A Break in the Force?

June 21st, 2011 at 9:21 am

Ezra reports that Republicans who have been stonewalling on tax revenues in the budget deal might be open to cutting some tax expenditures.  These are the $1 trillion or so of “spending through the tax code” that everyone theoretically wants to go after until you start indicating which ones should go.

That’s Ezra’s point: that even if they go there, they’re unlikely to want to “raise serious amounts of revenue.”

I’ve got an additional concern, though.  They may not want that revenue to go to deficit reduction.  The mantra on this aspect of tax policy is “broaden the base, lower the rates.”  But that latter part is dialable, meaning you can lower the rates far enough to give back all the revenue you just gained from closing the loopholes.  In Ryan world, e.g., any base broadening tends to be fully returned to upper end taxpayers through lower tax rates–i.e., it’s revenue neutral, so it doesn’t help with deficit reduction.

So this may be a positive development, but we’re not there yet.

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6 comments in reply to "A Break in the Force?"

  1. Mary says:

    In my opinion, they should get rid of the mortgage interest deduction, as a start. I would also like to see an increase in the capital gains tax.


  2. Artie Gold says:

    Until real tax rates resemble the income curve — until there’s true progressivity in the long tail — we’re, erm, likely to remain in deep trouble as both an economy and a society.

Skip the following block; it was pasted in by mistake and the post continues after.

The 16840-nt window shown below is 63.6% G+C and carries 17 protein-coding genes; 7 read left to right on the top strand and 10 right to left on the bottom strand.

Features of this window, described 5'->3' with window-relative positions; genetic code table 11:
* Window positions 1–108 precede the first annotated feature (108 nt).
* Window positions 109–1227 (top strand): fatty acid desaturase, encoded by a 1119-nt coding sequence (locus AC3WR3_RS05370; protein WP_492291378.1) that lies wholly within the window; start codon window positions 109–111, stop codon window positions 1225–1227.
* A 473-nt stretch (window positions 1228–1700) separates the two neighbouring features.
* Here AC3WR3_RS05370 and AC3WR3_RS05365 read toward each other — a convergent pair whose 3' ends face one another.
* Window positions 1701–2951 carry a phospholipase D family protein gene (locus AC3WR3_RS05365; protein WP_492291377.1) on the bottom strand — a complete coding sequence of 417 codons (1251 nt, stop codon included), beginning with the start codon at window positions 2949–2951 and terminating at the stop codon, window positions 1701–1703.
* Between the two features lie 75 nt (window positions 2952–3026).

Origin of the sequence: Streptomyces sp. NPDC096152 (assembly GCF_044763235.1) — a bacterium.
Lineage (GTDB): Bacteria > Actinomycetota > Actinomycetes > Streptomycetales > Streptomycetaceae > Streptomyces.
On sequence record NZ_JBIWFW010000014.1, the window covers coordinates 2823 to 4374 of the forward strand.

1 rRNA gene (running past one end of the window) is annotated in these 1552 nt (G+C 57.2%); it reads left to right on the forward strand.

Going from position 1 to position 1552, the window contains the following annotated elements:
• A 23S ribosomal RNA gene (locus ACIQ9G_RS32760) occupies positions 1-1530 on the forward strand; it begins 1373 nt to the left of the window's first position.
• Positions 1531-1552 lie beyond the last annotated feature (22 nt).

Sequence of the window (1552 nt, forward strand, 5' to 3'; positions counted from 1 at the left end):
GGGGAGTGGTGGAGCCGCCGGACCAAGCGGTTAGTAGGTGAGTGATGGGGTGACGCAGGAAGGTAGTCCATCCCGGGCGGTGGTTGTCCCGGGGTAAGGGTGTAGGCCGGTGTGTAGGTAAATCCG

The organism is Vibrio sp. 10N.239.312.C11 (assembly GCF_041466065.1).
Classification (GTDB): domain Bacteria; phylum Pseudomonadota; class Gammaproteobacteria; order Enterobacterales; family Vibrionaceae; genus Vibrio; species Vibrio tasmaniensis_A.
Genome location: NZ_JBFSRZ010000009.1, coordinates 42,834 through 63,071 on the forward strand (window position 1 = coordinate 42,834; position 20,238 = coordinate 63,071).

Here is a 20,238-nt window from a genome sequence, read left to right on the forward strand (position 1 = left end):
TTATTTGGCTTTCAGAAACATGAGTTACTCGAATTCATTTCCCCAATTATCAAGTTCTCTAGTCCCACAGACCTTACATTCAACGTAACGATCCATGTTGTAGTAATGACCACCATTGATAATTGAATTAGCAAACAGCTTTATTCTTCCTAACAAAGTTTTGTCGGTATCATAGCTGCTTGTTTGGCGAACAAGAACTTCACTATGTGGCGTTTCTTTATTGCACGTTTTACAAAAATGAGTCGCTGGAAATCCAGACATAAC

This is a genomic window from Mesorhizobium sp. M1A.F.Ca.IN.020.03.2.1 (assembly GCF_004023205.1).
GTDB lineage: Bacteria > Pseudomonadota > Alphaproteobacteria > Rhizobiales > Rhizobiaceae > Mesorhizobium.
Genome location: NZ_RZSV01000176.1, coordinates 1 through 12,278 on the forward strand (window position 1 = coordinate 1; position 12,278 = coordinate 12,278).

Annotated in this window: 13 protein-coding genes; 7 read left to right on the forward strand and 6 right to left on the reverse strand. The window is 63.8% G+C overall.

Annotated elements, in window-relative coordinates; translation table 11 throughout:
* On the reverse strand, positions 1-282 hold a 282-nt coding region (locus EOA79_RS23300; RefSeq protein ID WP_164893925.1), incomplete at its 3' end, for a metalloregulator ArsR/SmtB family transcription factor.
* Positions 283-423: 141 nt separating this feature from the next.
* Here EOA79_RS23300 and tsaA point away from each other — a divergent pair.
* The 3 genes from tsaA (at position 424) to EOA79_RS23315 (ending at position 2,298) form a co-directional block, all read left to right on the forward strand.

Unfortunately, neither side in this debate — due to cultural, if not personal financial self interest — is likely to really consider that necessity.

    In the late ‘seventies, during the “stagflation” days, much was made about the need for lower tax rates to enable capital formation to spur investment (this on the heels of distortions created by the oil shocks of ’73 and ’79). Well, that approach has worked — and too well. There’s no shortage of private capital.

    What there is a shortage of demand to spur actual investment of that capital. We have impoverished the localities, effectively capped wages despite productivity increases and diverted ever more money to the top of the economic ladder — where WE DO NOT EFFECTIVELY TAX IT.

    And we wonder from whence our difficulties come? Even for a moment?


  3. Tyler says:

    I’m at the point where when I hear Republicans talk about their concern for the deficit, I just don’t believe them.

    The last Republican president we could count on to keep our deficit under control was Eisenhower.


  4. foosion says:

    When Republicans say that they care about the deficit and refuse to raise rates, why does anyone take them seriously and not just laugh at them?

    There’s no empirical evidence that higher tax rates in the US hurt growth or employment or do much beyond increase inequality.

    Why does anyone accept their framing of the issue? Why do they get to draw lines in the sand, but for liberals to do so isn’t permitted?


    • foosion says:

      EDIT: Why do they get to draw lines in the sand on taxes (an unpopular decision) and liberals are only allowed to draw lines on Medicare, for which they have overwhelming popular support and the fact that cutting Medicare will raise healthcare spending?


  5. Michael says:

    I find the relentless assumptions of good faith on the part of Republicans to be exhausting, though this:

    “In Ryan world, e.g., any base broadening tends to be fully returned to upper end taxpayers through lower tax rates–”

    is reassuring.


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